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Kentucky facility works to be a bioprocessing leader
Kentucky Correspondent

OWENSBORO, Ky. — Terms such as biotechnology and bioprocessing are foreign to many and downright science fiction to others, but Kentucky is well on its way to playing a major role in these emerging fields thanks in part to a new large-scale bioprocessing facility that opened in April.

Kentucky BioProcessing, LLC (KBP), is a contract bioprocessor with state-of-the-art facilities, which provide customers with a range of bioprocessing services, working with customers on a confidential basis to extract purified proteins and other value-added products from plants and other organic materials.

Owensboro Medical Health Systems (OMHS) is the owner of KBP and invested $6.4 million to purchase the manufacturing assets of Large Scale Biology, a company that developed and manufactured plant-made pharmaceutical proteins and vaccines, to form the new business and operate the facilities as a contract organization focusing on natural products and plant-made proteins.

While bioprocessing sounds new, it has long been present in various procedures such as leather tanning and brewing.

Bioprocessing is a way to use biological materials (organisms, cells, organelles, enzymes) for commercial, medical or scientific reasons.

According to the Washington State University’s Center for Integrated Biotechnology’s website, bioprocessing is “the oldest of the biotechnologies, and uses living cells or the molecular components of their manufacturing machinery to produce desired products. The living cells most commonly used are one-celled micro-organisms, such as yeast and bacteria; the biomolecular components used most often are enzymes, which are proteins that catalyze biochemical reactions.”

The site goes on to explain that “a form of bioprocessing, microbial fermentation, has been used for thousands of years - unwittingly - to brew beer, make wine, leaven bread and pickle foods. We now rely on the remarkably diverse manufacturing capability of naturally occurring microorganisms to provide us with products such as antibiotics, birth control pills, amino acids, vitamins, industrial solvents, pigments, pesticides and food-processing aids.”

While bioprocessing on the surface could be intimidating and complicated, agriculturally speaking, it means that familiar crops such as tobacco, corn and soybeans, to name a few, could be used in the development of products ranging from new medicines to more nutritious foods.

In 2004, Kentucky Gov. Ernie Fletcher assembled a 19-member consortium of state experts from science, business, government and education to detail the steps necessary to bring the state to the forefront of emerging scientific fields.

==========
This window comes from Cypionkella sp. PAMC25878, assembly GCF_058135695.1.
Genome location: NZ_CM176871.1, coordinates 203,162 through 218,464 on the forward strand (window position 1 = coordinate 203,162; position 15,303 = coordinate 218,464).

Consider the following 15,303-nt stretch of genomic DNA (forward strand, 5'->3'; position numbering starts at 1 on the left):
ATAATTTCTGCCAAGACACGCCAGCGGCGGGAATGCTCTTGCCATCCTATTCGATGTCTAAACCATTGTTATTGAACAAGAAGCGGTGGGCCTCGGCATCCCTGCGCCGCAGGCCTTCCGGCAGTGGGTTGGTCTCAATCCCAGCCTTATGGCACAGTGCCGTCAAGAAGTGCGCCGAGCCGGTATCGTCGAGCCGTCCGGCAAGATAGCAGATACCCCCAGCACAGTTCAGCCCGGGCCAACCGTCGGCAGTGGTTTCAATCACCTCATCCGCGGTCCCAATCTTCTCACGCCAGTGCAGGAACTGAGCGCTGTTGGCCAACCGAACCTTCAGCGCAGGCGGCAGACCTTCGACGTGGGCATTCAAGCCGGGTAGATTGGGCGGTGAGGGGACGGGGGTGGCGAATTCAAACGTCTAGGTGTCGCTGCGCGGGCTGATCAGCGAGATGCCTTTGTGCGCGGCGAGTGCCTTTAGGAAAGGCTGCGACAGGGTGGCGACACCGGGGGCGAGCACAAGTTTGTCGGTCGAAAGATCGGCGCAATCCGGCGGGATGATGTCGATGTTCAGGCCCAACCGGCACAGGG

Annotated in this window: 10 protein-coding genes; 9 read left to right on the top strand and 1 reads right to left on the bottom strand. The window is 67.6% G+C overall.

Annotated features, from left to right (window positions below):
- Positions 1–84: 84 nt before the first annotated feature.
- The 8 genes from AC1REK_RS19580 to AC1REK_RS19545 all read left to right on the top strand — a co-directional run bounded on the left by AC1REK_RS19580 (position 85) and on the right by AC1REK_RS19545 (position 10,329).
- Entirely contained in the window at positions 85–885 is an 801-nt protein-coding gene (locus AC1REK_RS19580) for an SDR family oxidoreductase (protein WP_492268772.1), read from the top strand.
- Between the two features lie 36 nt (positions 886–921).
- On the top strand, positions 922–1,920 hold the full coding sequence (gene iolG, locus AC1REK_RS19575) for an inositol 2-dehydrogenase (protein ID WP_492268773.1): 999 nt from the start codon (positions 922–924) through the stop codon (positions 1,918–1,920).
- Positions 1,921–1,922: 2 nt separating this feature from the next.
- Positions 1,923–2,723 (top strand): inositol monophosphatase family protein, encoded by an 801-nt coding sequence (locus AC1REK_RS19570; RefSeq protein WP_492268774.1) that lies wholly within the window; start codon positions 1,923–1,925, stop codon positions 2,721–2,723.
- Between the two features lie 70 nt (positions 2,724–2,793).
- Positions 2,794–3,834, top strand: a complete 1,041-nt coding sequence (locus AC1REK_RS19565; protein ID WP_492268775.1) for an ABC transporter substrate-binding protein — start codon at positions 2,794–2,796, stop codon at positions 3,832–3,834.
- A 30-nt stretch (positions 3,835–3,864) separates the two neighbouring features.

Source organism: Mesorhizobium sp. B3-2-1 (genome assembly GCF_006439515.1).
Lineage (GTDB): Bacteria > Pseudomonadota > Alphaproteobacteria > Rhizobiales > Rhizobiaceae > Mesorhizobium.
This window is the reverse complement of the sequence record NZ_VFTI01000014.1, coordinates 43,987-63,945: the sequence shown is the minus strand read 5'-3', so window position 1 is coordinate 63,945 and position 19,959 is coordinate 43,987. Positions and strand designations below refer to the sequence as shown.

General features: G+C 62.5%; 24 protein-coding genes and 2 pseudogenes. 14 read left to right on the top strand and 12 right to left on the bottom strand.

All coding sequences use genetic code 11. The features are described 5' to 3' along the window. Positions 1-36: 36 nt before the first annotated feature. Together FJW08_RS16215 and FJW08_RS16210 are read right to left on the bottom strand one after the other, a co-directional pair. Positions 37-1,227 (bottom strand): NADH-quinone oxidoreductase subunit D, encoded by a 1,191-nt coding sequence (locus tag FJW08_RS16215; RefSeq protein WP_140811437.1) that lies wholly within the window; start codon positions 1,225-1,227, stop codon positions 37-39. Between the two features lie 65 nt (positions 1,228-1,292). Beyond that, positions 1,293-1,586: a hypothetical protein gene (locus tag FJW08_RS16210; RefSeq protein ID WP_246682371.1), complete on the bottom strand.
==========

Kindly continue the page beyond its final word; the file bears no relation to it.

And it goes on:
“The potential growth of these areas is simply staggering,” said Fletcher. “Between 1992 and 2003, the U.S. revenues for the biotechnology area alone grew from $8 billion to $39 billion, an increase of nearly five times. With the proper utilization of our existing strengths, we can significantly improve Kentucky’s participation in the life science industry.”

That industry consists of several different sectors that include pharmaceutical, nutraceutical, biotechnology, medical devices, bio and health informatics, as well as services related to these areas. The Kentucky Agricultural Finance Corp. (KAFC) also sees the potential in the bioprocessing field and helped finance the project.

“I applaud OMHS for sharing my vision of Kentucky becoming a leader in plant made pharmaceuticals and their leadership in this emerging industry,” said Fletcher in a statement regarding the new facility. “I am also pleased the (KAFC) could assist in this project, as it will provide new opportunities for our farmers.”

While pharmaceutical companies could potentially be customers, Barry Bratcher, KBP’s chief operating officer emphasized that the company will have the capability to harvest a variety of products from various plants for many different uses.

“Basically, this facility is for the extraction of products from plants,” he said.

“All kinds of products can come from plants including dietary, vitamin and pharmaceutical products. We will provide companies with the material from host plants to make those types of products.”

One of the state’s most widely grown plants, generally not known for its positive benefits, could be of particular interest and use to the facility, Bratcher said.

“Tobacco could be considered the white rat of bioprocessing,” he said. “There is so much known about tobacco plants, and they serve as good hosts from which to extract products. The more weight a plant has, the more bioproducts can be extracted, and tobacco is a heavy plant.”

While the future of bioprocessing is yet to be seen, KBP plans to lead the way in Kentucky.

“This is the largest extraction plant (30,000 square feet) of its kind in the world and, like any other business, our success will be based on the value of our products,” said Bratcher. “People, like those at the Ag Development Board have a vision in pursuing this avenue and are trying to put Kentucky in a league all its own in helping to develop this facility.”

To learn more about KBP visit its website at

This farm news was published in the May 17, 2006 issue of Farm World.